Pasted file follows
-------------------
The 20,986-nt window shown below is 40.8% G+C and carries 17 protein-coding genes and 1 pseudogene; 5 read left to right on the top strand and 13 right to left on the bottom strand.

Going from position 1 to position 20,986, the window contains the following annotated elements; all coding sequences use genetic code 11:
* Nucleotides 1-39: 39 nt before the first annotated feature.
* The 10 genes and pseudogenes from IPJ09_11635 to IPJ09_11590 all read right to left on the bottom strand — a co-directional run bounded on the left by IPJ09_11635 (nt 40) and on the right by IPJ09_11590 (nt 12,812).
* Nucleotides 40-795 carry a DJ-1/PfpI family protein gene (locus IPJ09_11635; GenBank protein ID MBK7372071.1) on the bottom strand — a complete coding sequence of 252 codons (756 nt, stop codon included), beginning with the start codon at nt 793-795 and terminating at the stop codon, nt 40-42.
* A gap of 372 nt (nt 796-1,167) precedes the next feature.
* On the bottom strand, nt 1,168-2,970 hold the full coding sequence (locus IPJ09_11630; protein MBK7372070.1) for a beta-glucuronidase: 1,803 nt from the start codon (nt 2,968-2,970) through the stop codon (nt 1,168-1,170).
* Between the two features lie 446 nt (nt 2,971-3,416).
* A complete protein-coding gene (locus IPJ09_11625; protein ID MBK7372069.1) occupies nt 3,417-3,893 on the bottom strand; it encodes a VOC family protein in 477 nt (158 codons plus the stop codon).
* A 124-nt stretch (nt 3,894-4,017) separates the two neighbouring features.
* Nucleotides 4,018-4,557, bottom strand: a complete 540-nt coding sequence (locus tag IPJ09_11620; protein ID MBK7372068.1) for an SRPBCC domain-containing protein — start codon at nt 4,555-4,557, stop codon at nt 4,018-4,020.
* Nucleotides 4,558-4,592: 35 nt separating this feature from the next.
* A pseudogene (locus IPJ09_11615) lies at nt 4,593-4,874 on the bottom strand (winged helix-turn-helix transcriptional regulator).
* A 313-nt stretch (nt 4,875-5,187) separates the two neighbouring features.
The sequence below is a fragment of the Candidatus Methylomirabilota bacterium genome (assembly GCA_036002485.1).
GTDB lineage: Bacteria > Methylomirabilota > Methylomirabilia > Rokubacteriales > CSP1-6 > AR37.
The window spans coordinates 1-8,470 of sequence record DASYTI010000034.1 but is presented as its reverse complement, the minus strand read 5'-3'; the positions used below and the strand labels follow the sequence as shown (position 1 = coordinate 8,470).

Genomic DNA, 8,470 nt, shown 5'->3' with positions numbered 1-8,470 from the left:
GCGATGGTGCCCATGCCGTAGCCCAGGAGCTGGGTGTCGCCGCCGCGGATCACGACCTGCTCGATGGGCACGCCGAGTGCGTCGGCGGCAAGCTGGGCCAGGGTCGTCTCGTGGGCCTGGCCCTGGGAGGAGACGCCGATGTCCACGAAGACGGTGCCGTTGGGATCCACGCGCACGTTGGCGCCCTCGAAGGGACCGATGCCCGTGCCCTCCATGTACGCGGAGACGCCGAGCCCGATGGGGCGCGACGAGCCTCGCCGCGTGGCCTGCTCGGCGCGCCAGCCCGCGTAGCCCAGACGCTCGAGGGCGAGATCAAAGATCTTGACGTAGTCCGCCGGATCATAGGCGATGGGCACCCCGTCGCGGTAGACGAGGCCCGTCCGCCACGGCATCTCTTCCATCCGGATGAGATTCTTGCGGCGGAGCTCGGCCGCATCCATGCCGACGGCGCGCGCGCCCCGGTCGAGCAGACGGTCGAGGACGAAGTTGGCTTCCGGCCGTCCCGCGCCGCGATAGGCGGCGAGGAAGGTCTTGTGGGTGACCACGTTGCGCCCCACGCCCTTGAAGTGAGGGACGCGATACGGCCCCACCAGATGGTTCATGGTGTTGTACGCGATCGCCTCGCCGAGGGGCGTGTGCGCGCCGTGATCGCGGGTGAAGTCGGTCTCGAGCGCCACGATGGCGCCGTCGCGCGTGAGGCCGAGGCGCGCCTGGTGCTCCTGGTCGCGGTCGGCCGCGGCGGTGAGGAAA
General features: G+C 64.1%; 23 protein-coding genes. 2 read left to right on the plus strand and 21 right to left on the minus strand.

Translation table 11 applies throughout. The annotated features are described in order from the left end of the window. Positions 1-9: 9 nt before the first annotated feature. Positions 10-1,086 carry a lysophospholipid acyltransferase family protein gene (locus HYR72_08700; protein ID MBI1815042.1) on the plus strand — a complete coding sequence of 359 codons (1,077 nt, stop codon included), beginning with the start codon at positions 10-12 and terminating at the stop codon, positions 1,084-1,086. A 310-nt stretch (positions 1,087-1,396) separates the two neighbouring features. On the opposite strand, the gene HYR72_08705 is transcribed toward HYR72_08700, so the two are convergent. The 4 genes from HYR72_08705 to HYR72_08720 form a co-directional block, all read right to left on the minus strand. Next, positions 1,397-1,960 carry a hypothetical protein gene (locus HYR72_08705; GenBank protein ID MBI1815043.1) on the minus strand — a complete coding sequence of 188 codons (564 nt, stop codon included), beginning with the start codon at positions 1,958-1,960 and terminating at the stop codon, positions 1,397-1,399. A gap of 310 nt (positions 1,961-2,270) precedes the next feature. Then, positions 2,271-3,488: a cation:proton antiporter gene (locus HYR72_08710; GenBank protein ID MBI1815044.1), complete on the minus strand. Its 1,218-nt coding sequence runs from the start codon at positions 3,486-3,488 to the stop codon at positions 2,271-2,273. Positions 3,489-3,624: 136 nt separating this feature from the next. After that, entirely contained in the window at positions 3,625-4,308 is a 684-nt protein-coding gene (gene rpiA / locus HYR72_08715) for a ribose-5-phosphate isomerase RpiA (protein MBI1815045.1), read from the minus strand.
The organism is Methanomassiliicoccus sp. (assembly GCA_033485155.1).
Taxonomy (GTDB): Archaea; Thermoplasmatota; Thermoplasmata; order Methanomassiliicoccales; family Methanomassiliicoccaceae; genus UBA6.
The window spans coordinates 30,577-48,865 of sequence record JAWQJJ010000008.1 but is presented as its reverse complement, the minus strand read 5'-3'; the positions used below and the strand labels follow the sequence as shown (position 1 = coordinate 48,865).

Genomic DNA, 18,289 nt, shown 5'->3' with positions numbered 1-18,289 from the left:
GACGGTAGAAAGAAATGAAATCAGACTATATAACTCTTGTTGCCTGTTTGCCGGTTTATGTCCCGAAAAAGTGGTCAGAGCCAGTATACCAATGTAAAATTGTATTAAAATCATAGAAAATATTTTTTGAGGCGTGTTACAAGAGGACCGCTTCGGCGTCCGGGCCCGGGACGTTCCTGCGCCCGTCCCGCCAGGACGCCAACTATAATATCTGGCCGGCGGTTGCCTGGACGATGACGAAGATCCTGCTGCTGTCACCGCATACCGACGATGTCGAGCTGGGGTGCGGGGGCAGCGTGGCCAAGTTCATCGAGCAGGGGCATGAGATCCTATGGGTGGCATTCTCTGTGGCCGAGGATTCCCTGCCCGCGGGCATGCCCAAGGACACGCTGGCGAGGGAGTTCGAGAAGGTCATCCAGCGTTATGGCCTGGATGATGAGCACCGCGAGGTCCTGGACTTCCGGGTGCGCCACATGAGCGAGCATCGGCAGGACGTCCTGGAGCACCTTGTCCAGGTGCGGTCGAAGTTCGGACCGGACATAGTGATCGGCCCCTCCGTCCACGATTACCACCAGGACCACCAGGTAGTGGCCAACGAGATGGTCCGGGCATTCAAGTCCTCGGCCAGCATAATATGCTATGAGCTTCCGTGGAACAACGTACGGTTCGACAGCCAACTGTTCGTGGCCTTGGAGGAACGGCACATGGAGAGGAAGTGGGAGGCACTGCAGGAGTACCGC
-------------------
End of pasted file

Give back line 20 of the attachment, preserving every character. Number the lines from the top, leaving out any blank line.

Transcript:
General features: G+C 64.1%; 23 protein-coding genes. 2 read left to right on the plus strand and 21 right to left on the minus strand.